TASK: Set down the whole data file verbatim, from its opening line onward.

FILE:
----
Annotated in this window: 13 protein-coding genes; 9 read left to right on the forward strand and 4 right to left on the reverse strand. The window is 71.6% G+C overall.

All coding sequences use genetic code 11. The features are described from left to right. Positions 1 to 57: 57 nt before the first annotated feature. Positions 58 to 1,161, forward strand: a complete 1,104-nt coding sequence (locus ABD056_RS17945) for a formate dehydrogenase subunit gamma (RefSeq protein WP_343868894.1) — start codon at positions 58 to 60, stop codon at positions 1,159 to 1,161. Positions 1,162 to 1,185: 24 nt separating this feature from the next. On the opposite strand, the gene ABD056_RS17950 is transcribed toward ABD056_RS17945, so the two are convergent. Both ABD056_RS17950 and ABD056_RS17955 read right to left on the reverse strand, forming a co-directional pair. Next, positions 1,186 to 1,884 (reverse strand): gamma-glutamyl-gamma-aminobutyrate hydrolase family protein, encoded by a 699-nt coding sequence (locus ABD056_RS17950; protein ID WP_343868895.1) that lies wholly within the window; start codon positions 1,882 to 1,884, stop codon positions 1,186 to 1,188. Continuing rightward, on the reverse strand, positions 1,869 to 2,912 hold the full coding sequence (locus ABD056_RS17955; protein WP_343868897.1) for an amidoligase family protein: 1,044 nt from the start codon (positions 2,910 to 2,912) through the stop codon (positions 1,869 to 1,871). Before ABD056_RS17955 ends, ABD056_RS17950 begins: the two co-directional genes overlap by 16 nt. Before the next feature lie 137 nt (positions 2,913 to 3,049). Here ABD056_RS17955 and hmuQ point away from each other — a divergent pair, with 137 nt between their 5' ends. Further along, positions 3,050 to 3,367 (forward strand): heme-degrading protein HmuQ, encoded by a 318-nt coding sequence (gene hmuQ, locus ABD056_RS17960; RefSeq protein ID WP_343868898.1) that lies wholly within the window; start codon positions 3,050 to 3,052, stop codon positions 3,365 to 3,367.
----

Annotated in this window: 13 protein-coding genes; 9 read left to right on the forward strand and 4 right to left on the reverse strand. The window is 71.6% G+C overall.

All coding sequences use genetic code 11. The features are described from left to right. Positions 1 to 57: 57 nt before the first annotated feature. Positions 58 to 1,161, forward strand: a complete 1,104-nt coding sequence (locus ABD056_RS17945) for a formate dehydrogenase subunit gamma (RefSeq protein WP_343868894.1) — start codon at positions 58 to 60, stop codon at positions 1,159 to 1,161. Positions 1,162 to 1,185: 24 nt separating this feature from the next. On the opposite strand, the gene ABD056_RS17950 is transcribed toward ABD056_RS17945, so the two are convergent. Both ABD056_RS17950 and ABD056_RS17955 read right to left on the reverse strand, forming a co-directional pair. Next, positions 1,186 to 1,884 (reverse strand): gamma-glutamyl-gamma-aminobutyrate hydrolase family protein, encoded by a 699-nt coding sequence (locus ABD056_RS17950; protein ID WP_343868895.1) that lies wholly within the window; start codon positions 1,882 to 1,884, stop codon positions 1,186 to 1,188. Continuing rightward, on the reverse strand, positions 1,869 to 2,912 hold the full coding sequence (locus ABD056_RS17955; protein WP_343868897.1) for an amidoligase family protein: 1,044 nt from the start codon (positions 2,910 to 2,912) through the stop codon (positions 1,869 to 1,871). Before ABD056_RS17955 ends, ABD056_RS17950 begins: the two co-directional genes overlap by 16 nt. Before the next feature lie 137 nt (positions 2,913 to 3,049). Here ABD056_RS17955 and hmuQ point away from each other — a divergent pair, with 137 nt between their 5' ends. Further along, positions 3,050 to 3,367 (forward strand): heme-degrading protein HmuQ, encoded by a 318-nt coding sequence (gene hmuQ, locus ABD056_RS17960; RefSeq protein ID WP_343868898.1) that lies wholly within the window; start codon positions 3,050 to 3,052, stop codon positions 3,365 to 3,367.